Walmart Sues US Government In Opioid Pharmacists Dispute

Walmart said it has filed a lawsuit against the US government asking to clarify the roles and responsibilities of pharmacists and pharmacies in dispensing prescription opiods.

In the lawsuit against the US Department of Justice (DOJ) and the Drug Enforcement Administration (DEA), Walmart (WMT), which also operates pharmacy chains said that certain US officials are now threatening with “completely unjustified” allegations against the retail giant, claiming in hindsight pharmacists should have refused to fill otherwise valid opioid prescriptions.

“We are bringing this lawsuit because there is no federal law requiring pharmacists to interfere in the doctor-patient relationship to the degree DOJ is demanding, and in fact expert federal and state health agencies routinely say it is not allowed and potentially harmful to patients with legitimate medical needs,” Walmart said in a statement. “At the same time that DOJ is threatening to sue Walmart for not going even further in second-guessing doctors, state health regulators are threatening Walmart and our pharmacists for going too far and interfering in the doctor-patient relationship.”

The lawsuit comes after Reuters reported last week that a West Virginia court ruled that Walmart must turn over information about federal and state investigations into its opioid-related practices to hospitals suing the retail giant for allegedly contributing to the opioid epidemic.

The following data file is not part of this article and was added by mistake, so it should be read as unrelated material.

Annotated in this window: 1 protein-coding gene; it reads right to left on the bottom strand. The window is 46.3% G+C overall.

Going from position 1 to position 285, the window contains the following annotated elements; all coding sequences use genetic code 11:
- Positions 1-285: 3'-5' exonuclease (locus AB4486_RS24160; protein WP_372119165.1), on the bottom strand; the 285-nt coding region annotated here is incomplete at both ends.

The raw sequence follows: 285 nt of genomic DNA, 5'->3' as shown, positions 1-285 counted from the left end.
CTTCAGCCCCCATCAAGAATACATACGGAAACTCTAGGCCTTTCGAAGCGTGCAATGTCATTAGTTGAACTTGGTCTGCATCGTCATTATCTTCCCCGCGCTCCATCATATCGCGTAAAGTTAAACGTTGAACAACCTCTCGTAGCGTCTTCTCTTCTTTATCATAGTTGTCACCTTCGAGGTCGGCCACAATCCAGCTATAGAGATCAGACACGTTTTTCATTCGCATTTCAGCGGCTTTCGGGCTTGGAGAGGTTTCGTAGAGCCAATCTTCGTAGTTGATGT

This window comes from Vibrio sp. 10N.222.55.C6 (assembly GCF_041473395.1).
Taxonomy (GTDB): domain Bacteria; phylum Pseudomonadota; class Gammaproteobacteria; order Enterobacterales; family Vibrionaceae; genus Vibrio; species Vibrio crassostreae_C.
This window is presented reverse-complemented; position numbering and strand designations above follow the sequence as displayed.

“Walmart and our pharmacists are torn between demands from DEA on one side and health agencies and regulators on the other, and patients are caught in the middle,” Walmart said. “We need a court to clarify the roles and legal responsibilities of pharmacists and pharmacies in filling opioid prescriptions.”

Meanwhile, Johnson & Johnson said this month that it will contribute up to an additional $1 billion for a potential settlement agreement to resolve US opioid lawsuits which would take the total to $5 billion. J&J is among a number of drug companies who have allegedly fuelled the opioid epidemic in many US states by embarking on a deceptive marketing campaign and convincing doctors and the public that their drugs are effective for treating chronic pain and have a low risk of addiction.

Shares in Walmart have been going from strength to strength since hitting a low in March and are now trading 21% higher than at the start of the year. What’s more, the $150.02 average price target implies 4.3% upside potential over the coming year.

Jefferies analyst Stephanie Wissink last week reiterated a Buy rating on the stock with a $165 price target, saying that the retail giant has done well in responding to the Covid-19 crisis versus peers by offering its own discounts. Wissink believes that Walmart will continue to benefit from the pandemic-led shift in buying habits with consumers shopping more online, while the retail chain also offers many delivery options, including grocery, among others.  

The rest of the Street is in line with Wissink’s bullish outlook. The Strong Buy analyst consensus boasts 22 Buy ratings versus 7 Hold ratings. (See Walmart’s stock analysis on TipRanks).

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